Clients who seek Tammy Marzigliano's help are never treated as abstract legal matters – situations that can be addressed on the justice system’s own good time.

What makes the Outten & Golden partner such a standout is that she shares her clients’ urgency. If a client calls her on a Sunday, she calls back the same day.

“When you’re dealing with individual employees, this is their life,” she explains of her practice representing individuals whose employment is threatened. “If you’re talking about a whistleblower who spoke up and is now on a performance-improvement plan or being terminated, someone who has four kids and a mortgage, what are they going to do? This is the end of the world for them. You’re dealing with real people with real problems, and there’s a responsibility that comes with that.”

The child of working-class parents from Long Island, N.Y., Marzigliano has held a job since age 15, when she started busing tables at a restaurant. She earned her bachelor’s degree at Hofstra University and her law degree, magna cum laude, from Quinnipiac University School of Law.

Lawdragon: So tell me how you came to join Outten & Golden. What drew you into plaintiffs’ employment work?

Tammy Marzigliano: I joined the firm in 2004 – 16 years ago. I have always favored the underdog and see employees in a weaker position of power than their employers. I dedicated my professional career to helping employees balance the scales of justice.

LD: Not long after you graduated from law school in 2001. What did you do between graduation and joining Outten?

TM: My entire career has been on the plaintiff side practicing employment law. Right out of law school, I worked for Gary Phelan at Klebanoff & Phelan in Connecticut. That firm no longer exists. However, when Gary Phelan decided to join Outten & Golden LLP, he called me up and I interviewed at the firm. I joined Outten & Golden around the same time as Gary – 2004 – and have been here ever since.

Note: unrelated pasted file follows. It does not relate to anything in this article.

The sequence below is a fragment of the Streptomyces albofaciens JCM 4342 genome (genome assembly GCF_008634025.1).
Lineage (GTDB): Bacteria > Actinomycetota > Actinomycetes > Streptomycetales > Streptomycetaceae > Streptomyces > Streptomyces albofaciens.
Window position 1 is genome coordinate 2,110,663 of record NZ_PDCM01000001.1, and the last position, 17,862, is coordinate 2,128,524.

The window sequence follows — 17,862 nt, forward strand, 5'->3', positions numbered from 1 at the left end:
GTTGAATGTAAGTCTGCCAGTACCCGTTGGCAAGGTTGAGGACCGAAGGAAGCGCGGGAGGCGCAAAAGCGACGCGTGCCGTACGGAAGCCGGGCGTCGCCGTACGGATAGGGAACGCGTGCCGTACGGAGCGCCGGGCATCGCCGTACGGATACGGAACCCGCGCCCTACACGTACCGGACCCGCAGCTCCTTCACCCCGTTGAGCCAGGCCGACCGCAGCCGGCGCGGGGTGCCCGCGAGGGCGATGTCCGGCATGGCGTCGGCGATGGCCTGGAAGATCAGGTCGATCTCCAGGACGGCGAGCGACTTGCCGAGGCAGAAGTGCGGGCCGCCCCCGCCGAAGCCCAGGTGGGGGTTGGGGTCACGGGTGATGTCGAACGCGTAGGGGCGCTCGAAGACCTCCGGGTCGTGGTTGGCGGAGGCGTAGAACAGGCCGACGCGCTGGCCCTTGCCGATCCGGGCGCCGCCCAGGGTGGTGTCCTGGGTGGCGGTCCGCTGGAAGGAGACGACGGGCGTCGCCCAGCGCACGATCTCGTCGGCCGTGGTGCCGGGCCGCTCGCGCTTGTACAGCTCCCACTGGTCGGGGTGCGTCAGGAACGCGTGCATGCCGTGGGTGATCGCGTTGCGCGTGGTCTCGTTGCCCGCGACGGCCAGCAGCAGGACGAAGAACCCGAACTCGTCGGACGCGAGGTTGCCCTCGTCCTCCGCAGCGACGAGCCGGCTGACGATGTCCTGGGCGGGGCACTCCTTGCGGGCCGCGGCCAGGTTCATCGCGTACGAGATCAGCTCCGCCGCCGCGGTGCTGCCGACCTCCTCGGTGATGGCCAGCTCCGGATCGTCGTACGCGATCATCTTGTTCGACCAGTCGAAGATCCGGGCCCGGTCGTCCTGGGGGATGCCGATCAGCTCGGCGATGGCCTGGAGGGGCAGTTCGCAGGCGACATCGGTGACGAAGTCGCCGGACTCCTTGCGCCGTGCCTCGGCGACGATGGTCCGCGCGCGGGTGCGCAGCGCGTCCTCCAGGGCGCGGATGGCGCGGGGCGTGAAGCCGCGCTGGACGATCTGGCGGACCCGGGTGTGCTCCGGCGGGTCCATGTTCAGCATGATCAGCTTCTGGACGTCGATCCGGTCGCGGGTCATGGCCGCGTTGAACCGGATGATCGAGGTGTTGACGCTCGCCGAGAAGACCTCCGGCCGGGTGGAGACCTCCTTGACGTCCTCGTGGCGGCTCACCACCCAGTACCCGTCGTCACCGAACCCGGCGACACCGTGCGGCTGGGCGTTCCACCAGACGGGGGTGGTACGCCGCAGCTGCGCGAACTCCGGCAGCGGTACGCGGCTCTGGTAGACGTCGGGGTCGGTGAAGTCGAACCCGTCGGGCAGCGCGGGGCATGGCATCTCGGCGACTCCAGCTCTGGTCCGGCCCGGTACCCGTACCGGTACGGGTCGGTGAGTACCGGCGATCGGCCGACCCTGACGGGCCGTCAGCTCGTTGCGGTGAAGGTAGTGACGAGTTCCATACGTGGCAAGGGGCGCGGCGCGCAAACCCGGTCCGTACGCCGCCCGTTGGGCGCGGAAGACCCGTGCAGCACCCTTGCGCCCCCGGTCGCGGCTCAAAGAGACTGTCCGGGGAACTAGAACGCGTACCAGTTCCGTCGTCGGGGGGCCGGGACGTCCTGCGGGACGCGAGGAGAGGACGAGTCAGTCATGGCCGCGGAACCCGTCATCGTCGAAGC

When I joined, it was a very different firm than it is now…mostly because we were very small. Our summer outings used to be in one of the partner’s backyard. We all used to drive up to this beautiful house in Connecticut, and we would have a pool party, and we’d all just hang out and chat. Now, you get one of those emails where the person’s picture pops up, and you’re like, “Who is that person?”

You lose the intimacy, but there’s an upside: You meet and work with amazing and brilliant lawyers throughout the country. I have and continue to learn from my partners.

LD: Can you talk a little about your practice, what you like about it, and what the platform of Outten has brought to your practice?

TM: I work on the individual side of the firm. Although we all practice employment law, that’s the big umbrella, as there are many areas of law within the employment context. Most of us on the individual-side handle traditional employment matters, such as discrimination cases, sexual harassment cases, and contract disputes. I co-chair the firm’s Whistleblower and Retaliation Practice Group with Wayne Outten and also co-chair our Financial Services Practice Group with Laurence Moy.

What I’m known for here is the Whistleblower practice, which we developed years ago, but really took off in 2010 when Dodd-Frank passed. Prior to that, we handled retaliation cases under Title VII and other federal, state, and city laws. We also handled retaliation claims under the Sarbanes-Oxley Act; but prior to the passage of Dodd-Frank, SOX didn’t have the teeth it now has. As we know, in the wake of the 2008 financial crisis, there was a strong sentiment that more robust protection was needed to encourage others to speak out against wrongdoing. The passage of Dodd-Frank and the strengthening of other whistleblower protections has opened the door for people to speak out. 

LD: It’s such an important area of the law.